Most Higher Ed Employees Now Qualify for Loan Forgiveness through PSLF

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“It’s happening! I’m seeing people get forgiven! This is working!” exclaims Christine McDonough, director of student financial services at The Ohio State University College of Medicine.

Non-profit professionals are earning student loan forgiveness through the Public Service Loan Forgiveness (PSLF) Waiver. To qualify, borrowers need to be full-time employees of a federal, state, local, or tribal government employer or a non-profit organization. They also need to have direct federal loans; they can consolidate their loans to meet this stipulation.

“I’m very excited about this waiver because it’s fixing what was wrong with this program. And it’s getting people the forgiveness they’ve earned” McDonough says. “I hear it every day — people are 15 years into a ten-year forgiveness program. When does this end! This is as good as it’s ever been, but it’s temporary so you have to be proactive. You have to move on it.”

I caught up with McDonough to learn more. This interview has been condensed and edited.

Eileen Hoenigman Meyer: What’s the background on this program? It looks like the bulk of loan forgiveness applications were rejected in the past.

Christine McDonough: The program has been around since 2007. It’s supposed to be a ten-year forgiveness program. We would expect that in 2017 and thereafter we would hear about people getting forgiven. But they weren’t.

People were applying for forgiveness. You do what you’re required to do for ten years. Then there’s a final form to file to say you did everything. You’re ready for forgiveness. It’s not automatic. You have to claim it once you qualify. We saw over a 90% denial rate.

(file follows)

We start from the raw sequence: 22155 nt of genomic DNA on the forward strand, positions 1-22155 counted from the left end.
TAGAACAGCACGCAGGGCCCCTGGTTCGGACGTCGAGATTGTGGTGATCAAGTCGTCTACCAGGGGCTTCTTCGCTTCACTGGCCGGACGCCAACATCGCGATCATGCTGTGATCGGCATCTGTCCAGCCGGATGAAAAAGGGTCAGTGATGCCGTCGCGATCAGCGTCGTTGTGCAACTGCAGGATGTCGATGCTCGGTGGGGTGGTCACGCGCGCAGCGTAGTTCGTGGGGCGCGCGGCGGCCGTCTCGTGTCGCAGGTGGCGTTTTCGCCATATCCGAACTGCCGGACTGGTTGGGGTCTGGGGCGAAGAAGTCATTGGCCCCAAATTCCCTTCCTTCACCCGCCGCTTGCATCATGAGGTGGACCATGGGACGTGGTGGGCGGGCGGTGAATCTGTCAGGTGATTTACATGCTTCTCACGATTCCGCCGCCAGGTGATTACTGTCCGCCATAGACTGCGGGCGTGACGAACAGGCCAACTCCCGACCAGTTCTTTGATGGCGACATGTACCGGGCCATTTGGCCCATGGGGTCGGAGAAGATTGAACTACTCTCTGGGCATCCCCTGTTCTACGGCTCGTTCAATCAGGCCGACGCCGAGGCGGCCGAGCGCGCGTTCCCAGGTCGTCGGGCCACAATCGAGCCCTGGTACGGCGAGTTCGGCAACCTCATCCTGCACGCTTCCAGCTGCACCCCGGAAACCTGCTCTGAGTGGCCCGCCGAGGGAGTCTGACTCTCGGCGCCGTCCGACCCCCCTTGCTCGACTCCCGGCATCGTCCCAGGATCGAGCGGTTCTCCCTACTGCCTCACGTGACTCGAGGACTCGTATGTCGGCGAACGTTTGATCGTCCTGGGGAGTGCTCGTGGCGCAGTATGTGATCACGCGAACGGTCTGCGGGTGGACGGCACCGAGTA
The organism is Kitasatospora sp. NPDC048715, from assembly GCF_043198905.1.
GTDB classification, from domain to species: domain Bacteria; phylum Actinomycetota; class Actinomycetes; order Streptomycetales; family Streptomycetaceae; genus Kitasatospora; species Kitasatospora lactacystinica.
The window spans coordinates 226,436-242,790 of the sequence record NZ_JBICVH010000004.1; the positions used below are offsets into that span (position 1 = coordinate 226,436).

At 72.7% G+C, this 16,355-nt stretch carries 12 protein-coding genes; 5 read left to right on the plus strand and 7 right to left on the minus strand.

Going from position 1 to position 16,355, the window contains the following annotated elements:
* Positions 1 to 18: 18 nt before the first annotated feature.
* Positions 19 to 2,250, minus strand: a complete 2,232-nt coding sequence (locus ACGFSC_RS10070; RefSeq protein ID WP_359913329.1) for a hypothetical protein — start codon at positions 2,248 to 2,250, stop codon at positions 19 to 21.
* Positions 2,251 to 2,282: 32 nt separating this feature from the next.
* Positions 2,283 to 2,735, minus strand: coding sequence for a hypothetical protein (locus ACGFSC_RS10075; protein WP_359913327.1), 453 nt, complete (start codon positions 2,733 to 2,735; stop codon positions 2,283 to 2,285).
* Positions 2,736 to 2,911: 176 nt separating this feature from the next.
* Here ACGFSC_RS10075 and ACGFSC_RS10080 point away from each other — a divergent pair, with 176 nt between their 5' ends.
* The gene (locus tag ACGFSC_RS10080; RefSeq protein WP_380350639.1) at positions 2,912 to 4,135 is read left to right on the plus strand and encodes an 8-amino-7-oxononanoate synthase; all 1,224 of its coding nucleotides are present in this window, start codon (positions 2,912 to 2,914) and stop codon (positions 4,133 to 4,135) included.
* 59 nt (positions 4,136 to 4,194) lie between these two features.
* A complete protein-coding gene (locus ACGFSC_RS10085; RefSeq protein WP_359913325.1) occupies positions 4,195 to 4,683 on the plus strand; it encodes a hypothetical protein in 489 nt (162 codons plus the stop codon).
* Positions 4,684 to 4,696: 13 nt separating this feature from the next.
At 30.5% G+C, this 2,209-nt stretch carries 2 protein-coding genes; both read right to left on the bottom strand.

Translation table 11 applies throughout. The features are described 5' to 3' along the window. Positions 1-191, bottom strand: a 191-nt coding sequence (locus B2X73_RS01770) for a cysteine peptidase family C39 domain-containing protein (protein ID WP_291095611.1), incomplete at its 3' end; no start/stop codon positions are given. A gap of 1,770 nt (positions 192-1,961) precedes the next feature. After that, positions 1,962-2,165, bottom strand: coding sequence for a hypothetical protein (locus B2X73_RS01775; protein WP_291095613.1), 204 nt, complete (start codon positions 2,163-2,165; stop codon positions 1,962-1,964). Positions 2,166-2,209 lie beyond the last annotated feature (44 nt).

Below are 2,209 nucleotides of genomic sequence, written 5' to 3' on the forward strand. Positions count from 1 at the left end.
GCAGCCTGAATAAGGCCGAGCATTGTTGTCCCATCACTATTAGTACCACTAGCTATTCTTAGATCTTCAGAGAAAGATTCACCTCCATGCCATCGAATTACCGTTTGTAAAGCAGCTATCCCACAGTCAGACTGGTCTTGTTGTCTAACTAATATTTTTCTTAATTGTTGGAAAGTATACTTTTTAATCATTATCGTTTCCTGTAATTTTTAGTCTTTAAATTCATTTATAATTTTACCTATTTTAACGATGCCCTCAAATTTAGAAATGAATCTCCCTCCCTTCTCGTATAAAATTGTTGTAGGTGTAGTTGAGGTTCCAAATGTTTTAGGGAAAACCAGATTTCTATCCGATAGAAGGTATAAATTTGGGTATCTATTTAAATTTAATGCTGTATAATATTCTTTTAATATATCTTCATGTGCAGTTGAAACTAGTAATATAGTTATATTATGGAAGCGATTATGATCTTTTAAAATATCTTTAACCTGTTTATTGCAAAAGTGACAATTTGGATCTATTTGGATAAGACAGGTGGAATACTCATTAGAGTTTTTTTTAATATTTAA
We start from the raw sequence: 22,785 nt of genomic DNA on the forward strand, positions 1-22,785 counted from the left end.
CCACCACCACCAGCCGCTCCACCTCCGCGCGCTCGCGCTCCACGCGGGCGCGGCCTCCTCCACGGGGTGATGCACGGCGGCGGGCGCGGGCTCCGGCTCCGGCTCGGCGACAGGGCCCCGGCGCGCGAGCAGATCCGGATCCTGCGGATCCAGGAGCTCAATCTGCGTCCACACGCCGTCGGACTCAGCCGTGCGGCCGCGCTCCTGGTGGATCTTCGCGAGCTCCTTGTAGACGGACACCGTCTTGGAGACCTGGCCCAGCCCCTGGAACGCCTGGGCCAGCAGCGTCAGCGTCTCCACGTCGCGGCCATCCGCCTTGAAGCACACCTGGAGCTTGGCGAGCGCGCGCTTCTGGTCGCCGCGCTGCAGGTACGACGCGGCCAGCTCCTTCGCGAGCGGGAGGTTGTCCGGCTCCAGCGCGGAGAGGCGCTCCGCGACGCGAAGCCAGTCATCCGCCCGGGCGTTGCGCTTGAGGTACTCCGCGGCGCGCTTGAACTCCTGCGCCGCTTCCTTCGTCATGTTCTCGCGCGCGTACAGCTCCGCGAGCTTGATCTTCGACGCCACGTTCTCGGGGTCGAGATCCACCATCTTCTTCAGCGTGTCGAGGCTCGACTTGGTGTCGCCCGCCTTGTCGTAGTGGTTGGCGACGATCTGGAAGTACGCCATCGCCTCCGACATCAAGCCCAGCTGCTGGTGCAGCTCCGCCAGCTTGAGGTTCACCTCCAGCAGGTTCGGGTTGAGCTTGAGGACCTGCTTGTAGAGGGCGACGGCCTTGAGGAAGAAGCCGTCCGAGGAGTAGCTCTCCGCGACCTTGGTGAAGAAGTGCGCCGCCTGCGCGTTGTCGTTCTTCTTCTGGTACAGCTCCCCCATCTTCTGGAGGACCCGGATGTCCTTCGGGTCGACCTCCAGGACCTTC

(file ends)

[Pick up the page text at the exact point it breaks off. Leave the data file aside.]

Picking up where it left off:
And the really terrible part is that people who got denied, they were correctly getting denied. They did not qualify. But nobody ever told them. So, once a year they’re sending in their employment certification, thinking that they’re racking up these qualifying payments. But they never did. It was awful. Because people would get denied at the end of the ten years. So not only would they not get their forgiveness, they would have to start all over again.

Hoenigman Meyer: What’s different now?

McDonough: Between October 2021 and October 2022, borrowers who were in that specific cohort who were wronged by the confusion, they’re essentially given a fast-track to become retroactively eligible for loan forgiveness.

This means that during the waiver window, if borrowers take the right steps, they can get credit for payments that did not qualify. Those are now considered qualifying payments.

Hoenigman Meyer: Who qualifies?

McDonough: You have to work full time for a qualifying employer. I’m going to stop short of saying all — but if you’re on the full-time payroll at a non-profit college or university, you can probably check that box.

There’s a way to find out if your employer counts. Use the PSLF help tool. If you’re at an institution where other employees have already submitted your employer for consideration and gotten approval, you may get faster approval.

Hoenigman Meyer: To qualify, you also need to have direct federal loans?

McDonough: Yes. But if anyone does not have direct federal loans, that’s part of the waiver too. If you consolidate now, in the direct loan program, you can retroactively get credit for the payments made even on loans that did not qualify before.

Hoenigman Meyer: How do borrowers find that out?

McDonough: Whoever they’re currently making their student loan payments to/on that portal it should tell them what type of loans they have. It should say the word “direct” in front of it.

Hoenigman Meyer: And if it says “direct,” then that would be a qualifying loan?

McDonough: Yes, and if they are not direct loans, they will have the acronym “FFEL” in front of them. Think of that as a federal student loan that is not direct. It should explicitly say: you have an FFEL loan of this amount or a direct loan of that amount.